The rising cost of energy across Europe will force lodging providers to increase prices, which will deter guests. In recent years, the lodging sector has faced multiple obstacles to growth, most notably the Covid-19 pandemic and this latest issue will do little to alleviate pressure.

Energy crisis threatens to derail recovery

Lodging was expected to recover as vaccination rates increased and people became more willing to travel again. However, it faces yet another hurdle in the form of an energy crisis. Prices have risen across Europe since the autumn of 2021, owing to an increase in demand as countries lifted pandemic restrictions. Furthermore, the price increase is not equal across different countries and some are higher than others.

For instance, the UK’s energy bills are rising faster than many countries in the region. In the UK, the energy price cap rose by 12% in October last year, 54% in April this year, and is expected to rise by 80% in Q4 2022 (gas by 91% and electricity by 70%). To survive, the lodging industry will need to increase prices by at least 25%, assuming electricity accounts for 15% of a room cost.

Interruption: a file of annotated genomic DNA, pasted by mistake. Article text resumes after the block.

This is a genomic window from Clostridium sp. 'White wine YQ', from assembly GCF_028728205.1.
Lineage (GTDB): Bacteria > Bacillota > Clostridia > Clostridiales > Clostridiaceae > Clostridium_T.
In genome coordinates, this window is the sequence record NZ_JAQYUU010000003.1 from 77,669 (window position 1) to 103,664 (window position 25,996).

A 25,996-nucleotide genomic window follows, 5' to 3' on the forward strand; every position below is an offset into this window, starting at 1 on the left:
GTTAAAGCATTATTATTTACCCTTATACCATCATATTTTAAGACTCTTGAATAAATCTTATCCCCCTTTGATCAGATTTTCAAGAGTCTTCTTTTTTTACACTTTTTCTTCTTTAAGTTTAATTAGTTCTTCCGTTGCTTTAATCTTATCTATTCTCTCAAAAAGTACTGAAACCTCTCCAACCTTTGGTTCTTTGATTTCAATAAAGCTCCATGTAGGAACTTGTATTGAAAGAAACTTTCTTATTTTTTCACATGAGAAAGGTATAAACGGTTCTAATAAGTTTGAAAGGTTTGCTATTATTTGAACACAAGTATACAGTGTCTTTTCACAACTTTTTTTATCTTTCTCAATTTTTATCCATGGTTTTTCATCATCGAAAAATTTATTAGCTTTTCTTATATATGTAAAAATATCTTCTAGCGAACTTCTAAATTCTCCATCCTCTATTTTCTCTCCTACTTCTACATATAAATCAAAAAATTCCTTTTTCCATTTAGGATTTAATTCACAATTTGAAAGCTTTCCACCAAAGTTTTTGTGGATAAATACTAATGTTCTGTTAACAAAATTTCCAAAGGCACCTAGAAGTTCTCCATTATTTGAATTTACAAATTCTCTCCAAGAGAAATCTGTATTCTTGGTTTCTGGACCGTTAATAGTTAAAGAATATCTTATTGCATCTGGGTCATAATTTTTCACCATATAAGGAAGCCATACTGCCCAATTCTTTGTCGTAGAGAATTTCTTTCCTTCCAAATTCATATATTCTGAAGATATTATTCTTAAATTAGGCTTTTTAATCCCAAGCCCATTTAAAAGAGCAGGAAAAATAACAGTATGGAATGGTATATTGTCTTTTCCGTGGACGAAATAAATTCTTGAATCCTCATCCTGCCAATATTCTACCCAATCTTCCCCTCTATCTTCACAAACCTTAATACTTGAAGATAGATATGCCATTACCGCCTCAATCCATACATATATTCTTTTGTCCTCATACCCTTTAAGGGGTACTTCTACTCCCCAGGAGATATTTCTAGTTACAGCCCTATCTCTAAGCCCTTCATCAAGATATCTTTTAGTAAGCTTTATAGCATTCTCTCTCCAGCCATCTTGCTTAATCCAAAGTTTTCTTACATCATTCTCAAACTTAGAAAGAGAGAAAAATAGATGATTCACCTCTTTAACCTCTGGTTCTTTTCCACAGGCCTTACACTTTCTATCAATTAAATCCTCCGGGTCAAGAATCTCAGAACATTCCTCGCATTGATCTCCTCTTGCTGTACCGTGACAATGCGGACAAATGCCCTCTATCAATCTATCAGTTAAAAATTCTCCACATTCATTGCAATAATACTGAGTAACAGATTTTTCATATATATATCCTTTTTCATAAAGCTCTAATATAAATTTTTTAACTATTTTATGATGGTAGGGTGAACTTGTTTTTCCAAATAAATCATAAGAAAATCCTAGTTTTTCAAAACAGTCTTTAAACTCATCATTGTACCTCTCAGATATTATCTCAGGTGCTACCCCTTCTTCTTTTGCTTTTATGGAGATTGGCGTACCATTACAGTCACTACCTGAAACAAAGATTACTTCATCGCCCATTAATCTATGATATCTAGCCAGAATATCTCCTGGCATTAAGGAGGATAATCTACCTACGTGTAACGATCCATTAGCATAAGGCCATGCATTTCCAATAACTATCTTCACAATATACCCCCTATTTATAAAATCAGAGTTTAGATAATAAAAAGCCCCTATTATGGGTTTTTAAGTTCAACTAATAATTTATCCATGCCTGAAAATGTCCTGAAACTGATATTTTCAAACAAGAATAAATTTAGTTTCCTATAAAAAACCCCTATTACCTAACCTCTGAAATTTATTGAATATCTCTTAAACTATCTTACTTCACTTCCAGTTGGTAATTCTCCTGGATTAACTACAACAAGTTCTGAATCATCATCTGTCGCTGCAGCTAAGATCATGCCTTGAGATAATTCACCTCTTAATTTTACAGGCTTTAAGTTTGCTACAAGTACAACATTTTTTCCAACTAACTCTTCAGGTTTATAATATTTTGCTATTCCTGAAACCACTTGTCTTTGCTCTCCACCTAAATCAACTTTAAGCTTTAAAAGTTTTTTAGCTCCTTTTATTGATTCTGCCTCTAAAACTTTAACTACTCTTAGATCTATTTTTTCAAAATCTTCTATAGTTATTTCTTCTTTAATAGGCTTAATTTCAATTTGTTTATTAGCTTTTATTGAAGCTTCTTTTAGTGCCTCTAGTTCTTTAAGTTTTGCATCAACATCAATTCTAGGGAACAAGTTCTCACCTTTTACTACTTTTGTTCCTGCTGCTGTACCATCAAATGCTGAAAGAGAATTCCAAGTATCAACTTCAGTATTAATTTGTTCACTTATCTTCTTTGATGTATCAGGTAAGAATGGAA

Consumers are increasingly price-sensitive

Many factors, including the aftermath of the pandemic and sanctions against Russia, have affected the global energy supply and prices. Consumers who are still dealing with the impacts of the pandemic are price-conscious, something that has been exacerbated by the much-publicised cost of living crisis.

GlobalData’s consumer survey Q2 2022 reveals that 87% of global respondents and 85% of European respondents are concerned about their personal financial situation. Furthermore, 94% of global respondents and 92% of European respondents said they are concerned about the impact of inflation on their household budget. This shows that the consumers are increasingly price sensitive and might be deterred by higher prices.

European hotels should target the APAC region

There may be government support on the way to help tackle this challenge. However, we don’t yet know how European governments will react and, in the meanwhile, the lodging sector has to balance cost and services as the consumer’s ability to absorb price increases is, at best, limited. The European lodging sector should target APAC travellers as the region is the largest source market globally and might help hotels until support hopefully arrives.

The APAC region is home to 60% of the world’s population, with China and India contributing the most. Looking at the increasing middle-class population in the region, it makes it clear that the disposable income in this region is somewhat increased. The European lodging sector should focus on and promote its product in this market to limit the effect of the energy crisis that is impacting its traditional source market.